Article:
By on April 5, 2018

After four years of consecutive growth, the United Kingdom’s automotive market has tanked for 12 months straight. The culprit is, of course, dwindling diesel sales.

Thanks to European governments latching onto the fuel as the cleaner alternative to “petrol” throughout the 1990s (subsequently incentivizing the fuel as a way to meet aggressive CO2-reduction targets), diesel-powered autos accounted for roughly half of all new auto sales between 2009 and 2017 . But diesel is now “evil” and everyone in Europe has started avoiding it.

In March, diesel sales declined by 37.2 percent — leaving the once dominant fuel with just 32 percent of the new car market. Unsurprising, as the new trend in Europe is the widespread (future) banning of the fuel in city centers. April’s sales are expected to be even lower, as the British government’s new taxes on diesel vehicles come into effect. Those fees and a weakened pound, which practically everyone has attributed to Brexit, forced new car sales in the UK down by 16 percent.  (Read More…)

By on July 13, 2017

2018 Chevrolet Equinox red - Image: GMGeneral Motors’ diesel-powered 2018 Chevrolet Equinox arrives at dealers later this summer, but despite the third-generation Equinox’s anticipated popularity, diesel Equinoxes will remain rare.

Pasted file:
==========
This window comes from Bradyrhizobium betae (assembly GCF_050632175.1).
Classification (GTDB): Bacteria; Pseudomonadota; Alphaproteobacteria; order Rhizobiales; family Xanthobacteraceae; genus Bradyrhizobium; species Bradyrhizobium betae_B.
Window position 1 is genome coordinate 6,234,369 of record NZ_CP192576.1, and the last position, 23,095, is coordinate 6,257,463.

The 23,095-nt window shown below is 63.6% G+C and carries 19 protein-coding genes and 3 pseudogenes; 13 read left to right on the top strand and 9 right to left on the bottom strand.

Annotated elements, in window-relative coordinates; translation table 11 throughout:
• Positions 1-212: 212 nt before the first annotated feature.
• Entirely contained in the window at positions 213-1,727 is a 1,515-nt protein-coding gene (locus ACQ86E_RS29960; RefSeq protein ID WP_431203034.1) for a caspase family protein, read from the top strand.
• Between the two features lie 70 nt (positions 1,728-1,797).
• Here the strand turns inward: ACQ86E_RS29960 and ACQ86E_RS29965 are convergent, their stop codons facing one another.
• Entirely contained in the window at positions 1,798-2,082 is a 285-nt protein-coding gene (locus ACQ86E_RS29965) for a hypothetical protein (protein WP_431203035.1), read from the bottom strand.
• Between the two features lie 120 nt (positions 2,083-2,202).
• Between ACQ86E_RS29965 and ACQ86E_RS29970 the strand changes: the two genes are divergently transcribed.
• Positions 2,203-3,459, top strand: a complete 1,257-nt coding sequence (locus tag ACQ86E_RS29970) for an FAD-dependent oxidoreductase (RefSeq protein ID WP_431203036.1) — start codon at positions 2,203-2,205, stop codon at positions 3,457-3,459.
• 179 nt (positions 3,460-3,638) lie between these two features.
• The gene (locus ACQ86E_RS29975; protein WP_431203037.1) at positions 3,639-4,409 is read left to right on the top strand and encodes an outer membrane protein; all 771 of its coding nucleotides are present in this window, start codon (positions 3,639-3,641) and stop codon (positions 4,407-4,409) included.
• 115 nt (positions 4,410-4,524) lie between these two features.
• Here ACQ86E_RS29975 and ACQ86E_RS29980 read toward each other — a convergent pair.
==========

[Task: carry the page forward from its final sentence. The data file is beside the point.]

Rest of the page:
According to Automobile, the overwhelming majority of Equinox buyers will not stray from the standard 1.5-liter turbocharged four-cylinder. With three-quarters of Equinox customers expected to stick with the 1.5T and 20 percent optioning up to the 252-horsepower 2.0T, GM clearly expects few buyers to line up for the diesel.

So why does GM bother? Two reasons. First, “ We believe that there are customers who would be interested in a diesel variant,” Chevrolet spokesperson Michelle Malcho told TTAC this morning.

Second, 5 percent of Equinox volume — not F-Pace or X5 or Range Rover, but 5 percent of Equinox volume — is quite a bit. (Read More…)

By on July 12, 2017

2017 Jaguar F-Pace - Image: JaguarJaguar’s U.S. sales averaged 3,400 units per month over the last year, a huge turnaround after a decade in which Jaguar’s U.S. dealers sold roughly 1,200 cars per month.

Most of the credit for Jaguar’s U.S. resurgence belongs to the brand’s first-ever utility vehicle, the F-Pace.

A fair chunk of the credit also belongs to the XE, the first entry-level sedan in Jaguar’s lineup since the X-Type disappeared after the 2008 model year.

And some of the credit belongs to an engine formula that’s earned more than its fair share of negative press over the last two years: diesel. (Read More…)

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